# How to determine the order of acidity of the following dimethyl nitrophenols

This is how I went about it, although I got a wrong answer:

1. 3,5-Dimethyl-4-nitrophenol (2) shows the nitro group to be sterically hindered, due to which it should go out of plane and this will be an example of the steric inhibition of resonance. Hence, there will only be a weak withdrawing inductive effect, and no resonance. Thus, this should be the least acidic.

2. 4,5-Dimethyl-2-nitrophenol (3) shows a hydrogen bonding between the nitro and the hydroxyl group, due to which there will be a lower tendency to release the proton. Hence, even this should be less acidic.

3. Between 2,6-dimethyl-3-nitrophenol (1) and 2,4-dimethyl-5-nitrophenol (4), (1) should be weakly acidic due to the hyperconjugation destabilisation caused by the two methyl groups, and hence the answer should be (4), with lower hyperconjugation, lower induction from the methyl groups, and higher induction from the nitro group (no resonance at the meta position).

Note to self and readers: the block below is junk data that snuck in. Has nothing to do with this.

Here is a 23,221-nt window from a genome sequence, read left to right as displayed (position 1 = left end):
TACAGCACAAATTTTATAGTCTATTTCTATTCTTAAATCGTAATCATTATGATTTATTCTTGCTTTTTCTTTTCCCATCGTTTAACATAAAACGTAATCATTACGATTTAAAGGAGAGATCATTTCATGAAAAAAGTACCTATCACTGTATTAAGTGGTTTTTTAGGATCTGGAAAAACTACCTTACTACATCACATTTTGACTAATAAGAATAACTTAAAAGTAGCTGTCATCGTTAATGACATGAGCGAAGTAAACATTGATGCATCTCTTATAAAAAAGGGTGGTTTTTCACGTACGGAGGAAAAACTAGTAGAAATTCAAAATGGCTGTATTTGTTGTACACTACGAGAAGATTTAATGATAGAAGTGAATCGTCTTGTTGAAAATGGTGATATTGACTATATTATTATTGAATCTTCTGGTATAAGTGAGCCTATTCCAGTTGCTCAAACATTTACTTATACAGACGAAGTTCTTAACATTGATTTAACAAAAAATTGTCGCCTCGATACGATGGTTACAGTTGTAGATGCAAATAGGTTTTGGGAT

However, the answer is given to be (2), which I ruled out first.

Can someone please explain what is happening, and where I've gone wrong?

The right answer should be 3 as the $\ce{NO2}$ group has a negative mesomeric effect, which is only possible with 3. In 2, due to steric inhibition of resonance, it exhibits only -I effect, and although 3 contains H-bonding, it slightly affects acidity.
• Turns out that 2 is slightly more acidic than 3. $\ce{pKa(2) = 8.25 @ 25 ºC}$ source:10.1021/ja01187a054 $\ce{pKa(3) = 8.55 @ 28 ºC}$ source:10.1021/ja01161a043 I could not find data for compounds 1 and 4. – Dennis Cao Jun 8 '18 at 19:22
$$\ce{-NO2}$$ is an electron-withdrawing group and $$\ce{-CH3}$$ is an electron-donating group and the effect of these groups can be observed at ortho- and para- position of the ring with respect to the functional group attached to the ring.
in the above resonating structure of toluene you can see -ve charge in o-, p- position, similarly in nitrobenzene you can see positive charge in o-, p- positions, and $$\ce{-OH}$$ group attached to electron deficient carbon or positively charged carbon release $$\ce{H+}$$ more easily. Considering all this condition second option is the only option where carbon to which $$\ce{-OH}$$ is attached is getting positive charge and not getting a negative charge, so $$\ce{-OH}$$ is ready to loose $$\ce{H+}$$.